There’s market saturation, similar to the “dystopian teen sci-fi” crazy of the mid 00’s. MCU is making some really poor decisions if they want this to somehow be sustainable, repeating the same mistakes Marvel made in the 90s. Hopefully they can return to independent storylines, and keep the cross-over events as special occasions.

Blaugust – Late to the Party

More info on Belghast’s site

Every year I tell myself I’ll give it a go, then I realize that it’s smack in the middle of my summer vacation plans and I do not have the ability to schedule that much for my blog. Hence why you’re seeing this NOW and not at the start of August. On a given year, I average 3 posts a week. That’s ~150 per year, and certainly more effort than a tweet. I came to the conclusion long ago that blogging is a form of mental therapy for me, so the measure of success here is less volume and more general health.

Blaugust has been around for a while now, and it’s always a pleasure to find new folks in the community. Those who are “new” to blogging often find it a struggle to find a system that works for them, and the mentors/themes of Blaugust really help folks along. While the goal is certainly a post a day, that’s a serious achievement. If you’re not on the discord server, you’re missing out.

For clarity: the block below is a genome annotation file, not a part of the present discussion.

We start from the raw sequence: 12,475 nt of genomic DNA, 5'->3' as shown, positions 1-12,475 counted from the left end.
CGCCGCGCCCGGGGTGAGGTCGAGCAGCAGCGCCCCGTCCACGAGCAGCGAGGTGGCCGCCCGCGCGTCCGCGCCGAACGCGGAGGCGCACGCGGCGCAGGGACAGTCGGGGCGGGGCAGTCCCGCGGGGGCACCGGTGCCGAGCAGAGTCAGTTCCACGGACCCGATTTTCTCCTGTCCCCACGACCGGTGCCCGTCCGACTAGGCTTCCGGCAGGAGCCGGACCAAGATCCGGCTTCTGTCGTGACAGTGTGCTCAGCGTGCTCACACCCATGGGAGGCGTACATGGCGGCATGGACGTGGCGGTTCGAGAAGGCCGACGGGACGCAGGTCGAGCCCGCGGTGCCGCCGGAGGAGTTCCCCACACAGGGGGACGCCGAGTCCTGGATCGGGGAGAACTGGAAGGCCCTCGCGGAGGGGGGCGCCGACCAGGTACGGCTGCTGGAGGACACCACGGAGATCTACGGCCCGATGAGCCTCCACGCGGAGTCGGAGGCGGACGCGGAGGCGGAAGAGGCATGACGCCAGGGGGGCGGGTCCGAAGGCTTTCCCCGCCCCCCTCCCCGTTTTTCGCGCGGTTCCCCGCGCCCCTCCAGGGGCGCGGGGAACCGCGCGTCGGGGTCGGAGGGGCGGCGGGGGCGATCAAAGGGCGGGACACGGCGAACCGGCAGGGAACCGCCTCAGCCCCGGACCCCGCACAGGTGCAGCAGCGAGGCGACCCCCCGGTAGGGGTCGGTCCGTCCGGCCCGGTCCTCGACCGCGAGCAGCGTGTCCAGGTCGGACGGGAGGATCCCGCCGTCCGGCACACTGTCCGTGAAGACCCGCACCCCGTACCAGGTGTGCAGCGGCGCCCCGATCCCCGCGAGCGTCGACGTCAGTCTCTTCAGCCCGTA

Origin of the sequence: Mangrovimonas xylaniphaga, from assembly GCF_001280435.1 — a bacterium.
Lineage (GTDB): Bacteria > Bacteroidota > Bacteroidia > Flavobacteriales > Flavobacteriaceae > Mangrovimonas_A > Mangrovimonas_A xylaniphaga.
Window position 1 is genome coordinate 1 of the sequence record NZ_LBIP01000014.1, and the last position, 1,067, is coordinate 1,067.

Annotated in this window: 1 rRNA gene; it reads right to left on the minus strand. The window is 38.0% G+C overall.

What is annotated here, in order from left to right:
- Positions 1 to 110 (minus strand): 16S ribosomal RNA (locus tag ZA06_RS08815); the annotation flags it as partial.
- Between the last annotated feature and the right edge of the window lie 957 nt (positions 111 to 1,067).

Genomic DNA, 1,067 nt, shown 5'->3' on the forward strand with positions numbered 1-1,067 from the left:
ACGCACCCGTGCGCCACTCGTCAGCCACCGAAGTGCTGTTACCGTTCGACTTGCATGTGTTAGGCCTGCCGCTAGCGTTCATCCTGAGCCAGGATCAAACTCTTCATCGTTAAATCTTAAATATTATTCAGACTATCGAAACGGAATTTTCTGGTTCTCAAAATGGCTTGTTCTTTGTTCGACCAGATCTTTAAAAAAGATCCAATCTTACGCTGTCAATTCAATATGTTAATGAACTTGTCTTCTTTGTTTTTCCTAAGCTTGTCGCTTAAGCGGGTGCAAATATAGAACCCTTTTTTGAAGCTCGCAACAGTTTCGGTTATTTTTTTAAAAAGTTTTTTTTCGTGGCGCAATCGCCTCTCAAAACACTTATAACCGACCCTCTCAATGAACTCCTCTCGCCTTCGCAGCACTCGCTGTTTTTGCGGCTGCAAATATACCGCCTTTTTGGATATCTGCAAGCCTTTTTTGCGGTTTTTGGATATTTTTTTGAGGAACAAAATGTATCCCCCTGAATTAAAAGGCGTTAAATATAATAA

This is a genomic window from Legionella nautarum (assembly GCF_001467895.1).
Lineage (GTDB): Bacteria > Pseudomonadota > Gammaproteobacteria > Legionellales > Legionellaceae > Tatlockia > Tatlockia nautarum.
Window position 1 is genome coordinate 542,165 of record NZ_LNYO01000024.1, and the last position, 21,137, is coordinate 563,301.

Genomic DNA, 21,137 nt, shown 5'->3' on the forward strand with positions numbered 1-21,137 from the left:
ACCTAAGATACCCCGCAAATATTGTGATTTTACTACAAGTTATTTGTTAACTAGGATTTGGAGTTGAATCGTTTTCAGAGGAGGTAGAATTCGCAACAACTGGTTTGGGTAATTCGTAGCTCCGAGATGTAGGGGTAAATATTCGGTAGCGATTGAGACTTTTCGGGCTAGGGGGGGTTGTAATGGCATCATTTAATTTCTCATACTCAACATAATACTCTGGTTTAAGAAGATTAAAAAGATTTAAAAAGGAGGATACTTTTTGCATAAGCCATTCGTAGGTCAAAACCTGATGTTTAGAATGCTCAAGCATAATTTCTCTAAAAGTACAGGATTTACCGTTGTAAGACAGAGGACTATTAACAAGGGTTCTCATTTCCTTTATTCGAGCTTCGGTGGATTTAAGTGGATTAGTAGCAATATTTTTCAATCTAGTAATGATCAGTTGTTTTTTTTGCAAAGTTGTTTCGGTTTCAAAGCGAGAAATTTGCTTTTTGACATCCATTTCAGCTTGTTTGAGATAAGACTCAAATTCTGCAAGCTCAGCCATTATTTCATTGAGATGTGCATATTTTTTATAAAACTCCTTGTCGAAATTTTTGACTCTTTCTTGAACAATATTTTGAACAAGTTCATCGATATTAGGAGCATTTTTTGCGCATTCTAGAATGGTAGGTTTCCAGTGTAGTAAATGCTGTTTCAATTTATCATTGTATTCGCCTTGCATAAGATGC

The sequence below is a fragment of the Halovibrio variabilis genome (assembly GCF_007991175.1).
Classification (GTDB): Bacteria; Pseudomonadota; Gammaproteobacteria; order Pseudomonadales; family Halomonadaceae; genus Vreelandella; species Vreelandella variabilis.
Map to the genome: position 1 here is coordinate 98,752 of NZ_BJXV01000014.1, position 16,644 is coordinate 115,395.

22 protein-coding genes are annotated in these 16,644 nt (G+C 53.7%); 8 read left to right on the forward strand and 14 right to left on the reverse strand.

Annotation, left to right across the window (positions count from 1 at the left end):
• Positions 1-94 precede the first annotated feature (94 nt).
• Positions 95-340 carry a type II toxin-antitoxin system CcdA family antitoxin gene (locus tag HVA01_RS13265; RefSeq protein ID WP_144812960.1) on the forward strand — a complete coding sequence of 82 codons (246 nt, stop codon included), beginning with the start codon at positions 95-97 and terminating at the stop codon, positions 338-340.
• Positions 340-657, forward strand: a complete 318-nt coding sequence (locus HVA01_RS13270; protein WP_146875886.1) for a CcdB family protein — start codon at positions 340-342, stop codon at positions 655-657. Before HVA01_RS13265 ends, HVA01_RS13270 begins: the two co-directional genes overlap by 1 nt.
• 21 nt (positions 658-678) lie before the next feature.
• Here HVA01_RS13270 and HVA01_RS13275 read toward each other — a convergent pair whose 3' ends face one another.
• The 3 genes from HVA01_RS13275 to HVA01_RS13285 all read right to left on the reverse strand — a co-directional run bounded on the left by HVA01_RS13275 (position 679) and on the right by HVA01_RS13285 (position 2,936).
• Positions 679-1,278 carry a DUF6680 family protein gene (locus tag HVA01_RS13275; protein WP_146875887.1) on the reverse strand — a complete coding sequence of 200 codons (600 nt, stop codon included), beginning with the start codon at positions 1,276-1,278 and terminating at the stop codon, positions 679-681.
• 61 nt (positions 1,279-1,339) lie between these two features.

One tip that’s less for the bloggers and more for the readers (from Bel):

Mingle with the participants of Blaugust 2022. Get out and see the blogs, read the posts, and comment frequently! These folks represent a social structure that you can lean on for advice in the coming years. I deeply value the ties I have made with other bloggers and started this process as an attempt to cement those and build new ones.

Even if you are not a blogger, the comments are always appreciated and more often than not, act as further inspiration for content.

Looking forward to it!